Cause Analysis of Trip Failure of Vacuum Circuit Breaker

Cause Analysis of Trip Failure of Vacuum Circuit Breaker

Vacuum breaker is the main electrical equipment in substations. It may trip due to various reasons during operation. When the vacuum breaker fails to trip, it poses a great threat to the safe operation of the system. This is because when a fault occurs in the equipment and the circuit breaker refuses to trip, it can cause cascading tripping, leading to busbar voltage collapse, accidents expansion, and even system collapse. Therefore, it is very important to quickly identify the cause and handle it correctly.

Operation items for vacuum breaker when it trips

  • Place the refused-to-trip vacuum breaker on a separate busbar section after closing the bus tie circuit breaker, i.e., use the protective function of the bus tie circuit breaker instead of the refused-to-trip circuit breaker's protection. After withdrawing the protection device of the refused-to-trip circuit breaker, handle its secondary circuit fault.

  • For dual power users, shut down the power after reducing the load and check and handle it.

  • For those with a bypass busbar, shift the load to the bypass busbar before shutting down and checking and handling it.

  • If the refused-to-trip circuit breaker cannot be shut down by electric operation, use the method of tripping the iron core or disengaging mechanism of the operating mechanism to disconnect it.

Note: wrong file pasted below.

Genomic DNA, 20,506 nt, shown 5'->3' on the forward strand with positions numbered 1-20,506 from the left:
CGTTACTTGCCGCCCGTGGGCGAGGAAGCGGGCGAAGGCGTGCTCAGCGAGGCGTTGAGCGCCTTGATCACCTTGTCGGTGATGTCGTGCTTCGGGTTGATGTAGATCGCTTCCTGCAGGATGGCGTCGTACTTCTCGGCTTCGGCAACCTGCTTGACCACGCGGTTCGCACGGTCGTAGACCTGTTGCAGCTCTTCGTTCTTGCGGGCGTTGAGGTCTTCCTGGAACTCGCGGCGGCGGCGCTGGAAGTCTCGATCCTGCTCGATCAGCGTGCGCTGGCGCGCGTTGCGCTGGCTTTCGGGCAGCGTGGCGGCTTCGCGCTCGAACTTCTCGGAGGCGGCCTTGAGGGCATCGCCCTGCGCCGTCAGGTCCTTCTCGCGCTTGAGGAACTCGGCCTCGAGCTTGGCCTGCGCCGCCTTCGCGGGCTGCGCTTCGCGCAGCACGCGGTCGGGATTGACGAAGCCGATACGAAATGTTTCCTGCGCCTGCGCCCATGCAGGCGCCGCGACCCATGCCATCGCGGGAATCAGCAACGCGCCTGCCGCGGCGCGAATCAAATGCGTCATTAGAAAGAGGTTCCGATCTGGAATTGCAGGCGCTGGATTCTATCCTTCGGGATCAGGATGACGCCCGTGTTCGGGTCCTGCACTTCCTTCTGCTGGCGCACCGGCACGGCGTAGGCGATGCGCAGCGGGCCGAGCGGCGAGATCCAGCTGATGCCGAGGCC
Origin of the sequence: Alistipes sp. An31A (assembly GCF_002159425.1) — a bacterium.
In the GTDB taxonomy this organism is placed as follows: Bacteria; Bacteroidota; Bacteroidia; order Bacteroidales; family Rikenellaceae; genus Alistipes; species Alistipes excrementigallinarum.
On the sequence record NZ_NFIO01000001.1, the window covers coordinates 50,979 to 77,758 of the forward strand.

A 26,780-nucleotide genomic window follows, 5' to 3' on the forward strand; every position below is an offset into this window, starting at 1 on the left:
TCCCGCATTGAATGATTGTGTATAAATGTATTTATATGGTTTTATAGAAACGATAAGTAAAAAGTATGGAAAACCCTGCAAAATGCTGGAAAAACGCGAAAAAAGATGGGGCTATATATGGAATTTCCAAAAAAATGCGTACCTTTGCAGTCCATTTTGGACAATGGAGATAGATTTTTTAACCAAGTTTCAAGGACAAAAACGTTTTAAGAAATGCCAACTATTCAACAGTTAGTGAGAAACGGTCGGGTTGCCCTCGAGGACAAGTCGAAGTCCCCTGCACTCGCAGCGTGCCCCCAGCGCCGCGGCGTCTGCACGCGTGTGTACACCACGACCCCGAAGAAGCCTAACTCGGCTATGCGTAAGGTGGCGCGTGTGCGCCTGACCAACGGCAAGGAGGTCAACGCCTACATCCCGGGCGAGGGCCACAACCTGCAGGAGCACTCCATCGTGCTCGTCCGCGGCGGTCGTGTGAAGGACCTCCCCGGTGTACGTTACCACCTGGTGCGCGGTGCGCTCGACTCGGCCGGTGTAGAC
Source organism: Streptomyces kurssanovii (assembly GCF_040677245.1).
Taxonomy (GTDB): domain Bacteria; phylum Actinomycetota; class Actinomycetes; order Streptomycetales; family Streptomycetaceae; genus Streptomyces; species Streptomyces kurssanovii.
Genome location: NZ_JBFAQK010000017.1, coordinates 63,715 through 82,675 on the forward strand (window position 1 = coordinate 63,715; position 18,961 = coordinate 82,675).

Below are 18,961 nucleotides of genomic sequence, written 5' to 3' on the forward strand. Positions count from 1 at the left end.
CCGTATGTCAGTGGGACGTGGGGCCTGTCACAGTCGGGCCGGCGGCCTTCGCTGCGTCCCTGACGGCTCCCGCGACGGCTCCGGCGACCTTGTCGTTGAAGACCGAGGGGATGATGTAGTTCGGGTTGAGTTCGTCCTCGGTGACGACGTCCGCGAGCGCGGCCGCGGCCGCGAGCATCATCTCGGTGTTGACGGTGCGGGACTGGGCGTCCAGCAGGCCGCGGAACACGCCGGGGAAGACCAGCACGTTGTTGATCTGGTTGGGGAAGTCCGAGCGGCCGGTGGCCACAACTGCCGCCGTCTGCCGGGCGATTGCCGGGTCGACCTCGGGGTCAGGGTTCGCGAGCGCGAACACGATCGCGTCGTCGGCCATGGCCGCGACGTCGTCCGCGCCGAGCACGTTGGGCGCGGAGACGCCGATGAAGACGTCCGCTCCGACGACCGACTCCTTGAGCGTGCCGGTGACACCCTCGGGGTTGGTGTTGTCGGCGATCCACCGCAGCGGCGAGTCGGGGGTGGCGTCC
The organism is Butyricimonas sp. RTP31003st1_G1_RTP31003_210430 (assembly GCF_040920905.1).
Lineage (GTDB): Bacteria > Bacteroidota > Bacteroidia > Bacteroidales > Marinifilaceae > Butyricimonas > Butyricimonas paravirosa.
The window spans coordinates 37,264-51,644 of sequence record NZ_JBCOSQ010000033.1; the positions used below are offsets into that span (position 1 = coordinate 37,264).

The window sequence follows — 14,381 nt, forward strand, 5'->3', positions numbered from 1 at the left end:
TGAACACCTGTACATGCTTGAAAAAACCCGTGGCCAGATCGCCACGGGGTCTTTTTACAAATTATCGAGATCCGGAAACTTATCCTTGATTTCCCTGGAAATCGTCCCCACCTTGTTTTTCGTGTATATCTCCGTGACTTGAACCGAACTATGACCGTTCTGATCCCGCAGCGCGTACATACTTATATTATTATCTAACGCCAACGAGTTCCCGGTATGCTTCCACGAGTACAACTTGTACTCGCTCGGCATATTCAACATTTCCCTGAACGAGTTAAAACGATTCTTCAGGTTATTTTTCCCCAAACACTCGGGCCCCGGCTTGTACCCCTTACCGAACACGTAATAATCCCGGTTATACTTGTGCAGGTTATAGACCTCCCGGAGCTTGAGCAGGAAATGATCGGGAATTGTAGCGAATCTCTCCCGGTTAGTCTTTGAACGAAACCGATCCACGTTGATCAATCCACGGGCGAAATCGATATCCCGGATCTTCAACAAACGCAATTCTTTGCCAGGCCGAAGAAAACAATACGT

Reasons for vacuum breaker tripping faults

  • The tripping iron core does not operate. Turn the control switch to the "pre-trip" position. If the indicator light does not flash, it indicates that the tripping circuit is not connected. You can measure whether there is voltage at the two ends of the tripping coil during the disconnection operation. If there is no voltage or the voltage is very low, the reasons may include: the control circuit fuse is blown or the contact is poor, the control switch contact, the auxiliary switch of thevacuum breaker, the micro switch of the hydraulic parting lock of the circuit breaker, the contact of the terminal, etc.; If the voltage at both ends is normal, the reasons may include the polarity of the tripping coil being reversed or the tripping iron core being jammed.

  • The tripping iron core operates, but the disengaging mechanism does not disconnect. The reasons may include: the tripping mechanism is inserted too deep and the meshing is too tight, the four-link mechanism exceeds the "dead point" too much; the travel of the tripping iron core is not enough, and there is residual magnetism in the tripping coil, causing the iron core not to reset, and the thrust of the top rod is insufficient; there is a short-circuit between turns of the tripping coil; the disengaging mechanism is improperly adjusted without reset clearance, etc.

  • The tripping iron core has operated, but the circuit breaker cannot be disconnected even though it is disengaged. The reasons may include: the operating, transmission, and lifting mechanisms are jammed, and the friction force increases; the shaft of the mechanism slides or is poorly lubricated;the disconnection force of the circuit breaker operating mechanism is too small, and the related spring tension or compression size is too small, and the spring performance deteriorates, etc.

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